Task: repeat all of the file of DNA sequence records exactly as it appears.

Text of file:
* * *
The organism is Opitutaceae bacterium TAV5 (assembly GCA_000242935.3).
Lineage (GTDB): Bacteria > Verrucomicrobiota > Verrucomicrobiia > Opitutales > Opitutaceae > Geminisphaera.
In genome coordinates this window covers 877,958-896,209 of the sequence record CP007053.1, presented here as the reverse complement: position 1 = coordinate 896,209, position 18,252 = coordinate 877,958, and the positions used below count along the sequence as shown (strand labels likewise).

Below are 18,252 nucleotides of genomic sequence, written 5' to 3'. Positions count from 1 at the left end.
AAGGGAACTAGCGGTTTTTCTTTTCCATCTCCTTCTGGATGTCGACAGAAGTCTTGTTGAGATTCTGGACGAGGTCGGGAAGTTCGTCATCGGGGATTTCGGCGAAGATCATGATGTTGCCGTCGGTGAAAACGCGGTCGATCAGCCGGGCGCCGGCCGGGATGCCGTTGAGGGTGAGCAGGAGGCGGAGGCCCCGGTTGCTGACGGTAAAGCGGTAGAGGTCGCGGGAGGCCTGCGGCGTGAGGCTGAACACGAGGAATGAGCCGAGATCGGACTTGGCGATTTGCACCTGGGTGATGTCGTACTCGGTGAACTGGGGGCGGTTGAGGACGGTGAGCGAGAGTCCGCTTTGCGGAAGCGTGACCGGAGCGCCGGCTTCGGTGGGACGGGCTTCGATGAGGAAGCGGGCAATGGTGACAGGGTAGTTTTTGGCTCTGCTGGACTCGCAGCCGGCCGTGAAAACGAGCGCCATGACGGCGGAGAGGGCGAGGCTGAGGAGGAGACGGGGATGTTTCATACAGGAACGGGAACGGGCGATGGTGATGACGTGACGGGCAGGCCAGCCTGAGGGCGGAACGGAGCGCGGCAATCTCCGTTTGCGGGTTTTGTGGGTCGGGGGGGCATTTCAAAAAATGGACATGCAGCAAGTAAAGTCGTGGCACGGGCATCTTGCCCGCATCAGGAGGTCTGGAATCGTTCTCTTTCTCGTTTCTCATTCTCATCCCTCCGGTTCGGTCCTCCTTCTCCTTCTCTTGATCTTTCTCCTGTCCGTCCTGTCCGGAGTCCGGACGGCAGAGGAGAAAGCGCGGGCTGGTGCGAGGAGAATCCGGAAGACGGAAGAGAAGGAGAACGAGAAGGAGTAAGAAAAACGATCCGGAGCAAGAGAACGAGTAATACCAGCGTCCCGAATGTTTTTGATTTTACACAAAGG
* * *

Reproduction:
The organism is Opitutaceae bacterium TAV5 (assembly GCA_000242935.3).
Lineage (GTDB): Bacteria > Verrucomicrobiota > Verrucomicrobiia > Opitutales > Opitutaceae > Geminisphaera.
In genome coordinates this window covers 877,958-896,209 of the sequence record CP007053.1, presented here as the reverse complement: position 1 = coordinate 896,209, position 18,252 = coordinate 877,958, and the positions used below count along the sequence as shown (strand labels likewise).

Below are 18,252 nucleotides of genomic sequence, written 5' to 3'. Positions count from 1 at the left end.
AAGGGAACTAGCGGTTTTTCTTTTCCATCTCCTTCTGGATGTCGACAGAAGTCTTGTTGAGATTCTGGACGAGGTCGGGAAGTTCGTCATCGGGGATTTCGGCGAAGATCATGATGTTGCCGTCGGTGAAAACGCGGTCGATCAGCCGGGCGCCGGCCGGGATGCCGTTGAGGGTGAGCAGGAGGCGGAGGCCCCGGTTGCTGACGGTAAAGCGGTAGAGGTCGCGGGAGGCCTGCGGCGTGAGGCTGAACACGAGGAATGAGCCGAGATCGGACTTGGCGATTTGCACCTGGGTGATGTCGTACTCGGTGAACTGGGGGCGGTTGAGGACGGTGAGCGAGAGTCCGCTTTGCGGAAGCGTGACCGGAGCGCCGGCTTCGGTGGGACGGGCTTCGATGAGGAAGCGGGCAATGGTGACAGGGTAGTTTTTGGCTCTGCTGGACTCGCAGCCGGCCGTGAAAACGAGCGCCATGACGGCGGAGAGGGCGAGGCTGAGGAGGAGACGGGGATGTTTCATACAGGAACGGGAACGGGCGATGGTGATGACGTGACGGGCAGGCCAGCCTGAGGGCGGAACGGAGCGCGGCAATCTCCGTTTGCGGGTTTTGTGGGTCGGGGGGGCATTTCAAAAAATGGACATGCAGCAAGTAAAGTCGTGGCACGGGCATCTTGCCCGCATCAGGAGGTCTGGAATCGTTCTCTTTCTCGTTTCTCATTCTCATCCCTCCGGTTCGGTCCTCCTTCTCCTTCTCTTGATCTTTCTCCTGTCCGTCCTGTCCGGAGTCCGGACGGCAGAGGAGAAAGCGCGGGCTGGTGCGAGGAGAATCCGGAAGACGGAAGAGAAGGAGAACGAGAAGGAGTAAGAAAAACGATCCGGAGCAAGAGAACGAGTAATACCAGCGTCCCGAATGTTTTTGATTTTACACAAAGG